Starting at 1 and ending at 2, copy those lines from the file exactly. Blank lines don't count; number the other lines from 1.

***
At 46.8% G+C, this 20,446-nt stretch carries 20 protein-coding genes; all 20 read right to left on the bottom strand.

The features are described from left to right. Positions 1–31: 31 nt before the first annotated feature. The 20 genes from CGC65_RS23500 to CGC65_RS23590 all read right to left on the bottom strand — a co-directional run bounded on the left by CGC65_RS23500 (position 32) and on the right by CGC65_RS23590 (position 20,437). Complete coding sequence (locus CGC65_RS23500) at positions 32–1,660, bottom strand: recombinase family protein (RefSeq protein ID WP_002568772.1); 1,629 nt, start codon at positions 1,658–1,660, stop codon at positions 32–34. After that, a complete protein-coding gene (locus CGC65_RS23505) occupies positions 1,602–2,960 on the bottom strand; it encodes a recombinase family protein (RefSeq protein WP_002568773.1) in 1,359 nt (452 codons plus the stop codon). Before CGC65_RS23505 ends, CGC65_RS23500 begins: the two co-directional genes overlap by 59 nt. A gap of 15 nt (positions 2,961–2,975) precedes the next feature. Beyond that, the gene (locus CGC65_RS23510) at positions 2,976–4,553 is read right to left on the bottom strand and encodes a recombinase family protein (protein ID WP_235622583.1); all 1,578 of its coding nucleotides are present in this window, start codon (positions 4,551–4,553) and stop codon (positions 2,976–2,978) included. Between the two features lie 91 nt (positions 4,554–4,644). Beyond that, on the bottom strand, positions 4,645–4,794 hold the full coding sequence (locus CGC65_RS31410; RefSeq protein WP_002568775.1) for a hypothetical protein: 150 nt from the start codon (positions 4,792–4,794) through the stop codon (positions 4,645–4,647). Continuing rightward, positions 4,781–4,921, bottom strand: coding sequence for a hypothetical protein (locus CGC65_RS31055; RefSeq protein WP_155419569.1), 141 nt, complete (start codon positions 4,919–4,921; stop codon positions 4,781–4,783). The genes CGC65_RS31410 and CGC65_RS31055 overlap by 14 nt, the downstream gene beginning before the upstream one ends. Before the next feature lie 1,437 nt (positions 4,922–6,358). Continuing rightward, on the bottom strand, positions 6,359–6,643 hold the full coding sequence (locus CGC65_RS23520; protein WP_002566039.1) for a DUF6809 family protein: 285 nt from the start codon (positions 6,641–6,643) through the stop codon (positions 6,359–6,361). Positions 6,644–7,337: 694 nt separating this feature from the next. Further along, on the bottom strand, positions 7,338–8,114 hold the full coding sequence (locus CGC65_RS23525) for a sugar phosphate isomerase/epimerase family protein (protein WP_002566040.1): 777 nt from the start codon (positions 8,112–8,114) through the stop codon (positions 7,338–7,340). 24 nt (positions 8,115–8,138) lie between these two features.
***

At 46.8% G+C, this 20,446-nt stretch carries 20 protein-coding genes; all 20 read right to left on the bottom strand.

The features are described from left to right. Positions 1–31: 31 nt before the first annotated feature. The 20 genes from CGC65_RS23500 to CGC65_RS23590 all read right to left on the bottom strand — a co-directional run bounded on the left by CGC65_RS23500 (position 32) and on the right by CGC65_RS23590 (position 20,437). Complete coding sequence (locus CGC65_RS23500) at positions 32–1,660, bottom strand: recombinase family protein (RefSeq protein ID WP_002568772.1); 1,629 nt, start codon at positions 1,658–1,660, stop codon at positions 32–34. After that, a complete protein-coding gene (locus CGC65_RS23505) occupies positions 1,602–2,960 on the bottom strand; it encodes a recombinase family protein (RefSeq protein WP_002568773.1) in 1,359 nt (452 codons plus the stop codon). Before CGC65_RS23505 ends, CGC65_RS23500 begins: the two co-directional genes overlap by 59 nt. A gap of 15 nt (positions 2,961–2,975) precedes the next feature. Beyond that, the gene (locus CGC65_RS23510) at positions 2,976–4,553 is read right to left on the bottom strand and encodes a recombinase family protein (protein ID WP_235622583.1); all 1,578 of its coding nucleotides are present in this window, start codon (positions 4,551–4,553) and stop codon (positions 2,976–2,978) included. Between the two features lie 91 nt (positions 4,554–4,644). Beyond that, on the bottom strand, positions 4,645–4,794 hold the full coding sequence (locus CGC65_RS31410; RefSeq protein WP_002568775.1) for a hypothetical protein: 150 nt from the start codon (positions 4,792–4,794) through the stop codon (positions 4,645–4,647). Continuing rightward, positions 4,781–4,921, bottom strand: coding sequence for a hypothetical protein (locus CGC65_RS31055; RefSeq protein WP_155419569.1), 141 nt, complete (start codon positions 4,919–4,921; stop codon positions 4,781–4,783). The genes CGC65_RS31410 and CGC65_RS31055 overlap by 14 nt, the downstream gene beginning before the upstream one ends. Before the next feature lie 1,437 nt (positions 4,922–6,358). Continuing rightward, on the bottom strand, positions 6,359–6,643 hold the full coding sequence (locus CGC65_RS23520; protein WP_002566039.1) for a DUF6809 family protein: 285 nt from the start codon (positions 6,641–6,643) through the stop codon (positions 6,359–6,361). Positions 6,644–7,337: 694 nt separating this feature from the next. Further along, on the bottom strand, positions 7,338–8,114 hold the full coding sequence (locus CGC65_RS23525) for a sugar phosphate isomerase/epimerase family protein (protein WP_002566040.1): 777 nt from the start codon (positions 8,112–8,114) through the stop codon (positions 7,338–7,340). 24 nt (positions 8,115–8,138) lie between these two features.